It’s definitely an inspiring tool, to have that notch in your belt, to say you’ve been there to enjoy those things and you realise what a wonderful human they are and those kind of things. So that story spans I would say 90 per cent of the people that we’ve worked with. You can dig into multiple music and world views and all this kind of stuff. It was a gift for a while.
We’re realising now that ship has kind of sailed. We’re not so much interested in it. We had the whole Wrecking Crew thing thrust upon us – we never said that was what we wanted to do but that was just kind of how it went. We were always just in the studio, getting handed to these artists [laughs]. Then when the session’s done they’re like ‘well you’re my band now’. We’re like, ‘OK, I guess we’re your band’ and then you end up playing shows with them and s***. It’s always been interesting looking back and be like, ‘oh yeah, I played with them, I played with them. They were cool, they were a d***’ [laughs] But no, I have nothing but good things to say about it and I think the whole band feels the same way. It was a great time in life. But now we’re onto the next s***.
You’ve been playing together as a band for over 10 years now. What would you say the secret is to sticking with it this long?
Well you gotta know you would be pals whether you were playing music together or not. So I feel like there’s definitely a reflection of that. We’re all really close friends. it’s not just about the music. We care about each other, we care about each other’s lives and wellbeing, and that helps a lot. If you know someone well enough to know when to leave them alone [laughs[ or to not push someone, that goes a long way. You don’t have a selfish bone in your body when it comes to the five of you being in a room together. Everyone wants the same thing.
What’s the one song you wish you’d written?
[laughs] Oh, man! You should have told me that before you called me so I could think about it. I don’t want to say the wrong one. I guess I’ve always really dug… I think Ram On would probably be the tune. That one – it’s from Paul McCartney’s solo record called Ram On, or just Ram, I’m sorry. That’s a really cool one. Yeah, I’d have to say Ram On ’cause it’s got this lovely little very simple chord progression on the ukulele, and I believe that was the ukulele George Harrison gave to Paul when the band split up. I can’t remember what the story is exactly. But you can just feel it’s this like intimate vibe. It’s a very warm feeling. It’s a very short song, but a lot of ‘why didn’t I think of that?’ A song doesn’t have to be four minutes long, it’s just a beautiful tune. That’s my answer for now. Call me tomorrow!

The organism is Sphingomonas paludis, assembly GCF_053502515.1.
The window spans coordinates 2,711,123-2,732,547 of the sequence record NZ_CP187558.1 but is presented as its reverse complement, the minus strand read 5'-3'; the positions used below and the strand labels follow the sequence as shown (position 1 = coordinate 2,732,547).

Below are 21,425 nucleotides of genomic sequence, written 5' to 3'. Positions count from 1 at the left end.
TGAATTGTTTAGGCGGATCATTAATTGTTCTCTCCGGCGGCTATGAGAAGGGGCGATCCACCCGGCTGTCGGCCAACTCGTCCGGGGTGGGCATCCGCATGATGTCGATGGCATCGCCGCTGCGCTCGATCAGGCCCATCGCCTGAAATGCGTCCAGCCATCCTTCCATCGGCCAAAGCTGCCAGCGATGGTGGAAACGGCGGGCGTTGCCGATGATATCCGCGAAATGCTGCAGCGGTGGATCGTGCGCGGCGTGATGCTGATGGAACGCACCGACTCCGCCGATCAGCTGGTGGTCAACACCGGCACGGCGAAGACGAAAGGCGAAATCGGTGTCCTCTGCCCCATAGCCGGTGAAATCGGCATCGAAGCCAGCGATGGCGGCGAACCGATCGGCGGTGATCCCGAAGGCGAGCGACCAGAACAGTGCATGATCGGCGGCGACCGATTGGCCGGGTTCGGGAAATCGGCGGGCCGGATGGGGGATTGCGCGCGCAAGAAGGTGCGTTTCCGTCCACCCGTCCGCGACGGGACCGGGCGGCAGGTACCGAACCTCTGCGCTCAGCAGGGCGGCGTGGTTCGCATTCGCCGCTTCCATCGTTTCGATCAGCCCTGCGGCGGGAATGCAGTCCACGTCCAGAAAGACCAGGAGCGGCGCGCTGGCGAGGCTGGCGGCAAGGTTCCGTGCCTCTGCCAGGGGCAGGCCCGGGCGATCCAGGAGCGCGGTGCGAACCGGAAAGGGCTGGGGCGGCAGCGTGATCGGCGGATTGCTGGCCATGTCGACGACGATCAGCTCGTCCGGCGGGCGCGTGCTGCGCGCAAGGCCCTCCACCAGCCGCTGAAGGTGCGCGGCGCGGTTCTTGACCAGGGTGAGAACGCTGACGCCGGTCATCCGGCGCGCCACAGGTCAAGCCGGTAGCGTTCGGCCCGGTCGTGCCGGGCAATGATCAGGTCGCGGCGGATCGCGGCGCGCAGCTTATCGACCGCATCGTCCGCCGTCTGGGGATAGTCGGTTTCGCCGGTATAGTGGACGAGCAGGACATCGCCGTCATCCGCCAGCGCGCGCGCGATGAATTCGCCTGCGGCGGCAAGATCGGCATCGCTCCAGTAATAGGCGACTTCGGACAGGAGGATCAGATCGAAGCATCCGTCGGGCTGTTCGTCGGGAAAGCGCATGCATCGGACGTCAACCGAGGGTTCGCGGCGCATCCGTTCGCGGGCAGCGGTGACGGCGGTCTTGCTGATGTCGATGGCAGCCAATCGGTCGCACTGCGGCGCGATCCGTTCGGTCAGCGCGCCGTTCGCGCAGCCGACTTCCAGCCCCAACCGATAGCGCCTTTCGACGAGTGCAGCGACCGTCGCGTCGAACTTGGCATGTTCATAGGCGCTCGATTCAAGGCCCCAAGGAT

How have you been keeping busy during lockdown?
Well, I’ve got a solo project, as does Daniel, and it’s just my songs. I have this thing called Skorpiko – it’s an Afrobeat inspired instrumental band, an 11 piece band with horns and everything. I really love doing that. That’s been something to keep me busy. I just moved – my girl and I just moved to another place, so that was an interesting thing to be doing during COVID [laughs] when you can’t hire movers. So we took our sweet time moving. But I’ve been working, writing. I have a studio here at my house, so that’s been nice not being able to get out and everything. It’s fortunate that I have the means to produce music while I’m at home.
When this is all over and we can travel again safely, do you have any plans as Texas Gentlemen to come back to the UK?
Oh absolutely. Yeah. No doubt. We would love to take it further – I think last time we just pretty much stayed in England, and we would love to do Germany. I have a big place in my heart for Sweden, I have a lot of friends there still so would love to get to back to Sweden. I loved the Netherlands, that was another great time. But yeah, Germany is somewhere I would probably like to go. I’ve never been to Japan – that s*** would be great. But yeah, UK would definitely be high on the list.
The Texas Gentlemen’s new album Floor It!!! is out on 17th July on New West Records.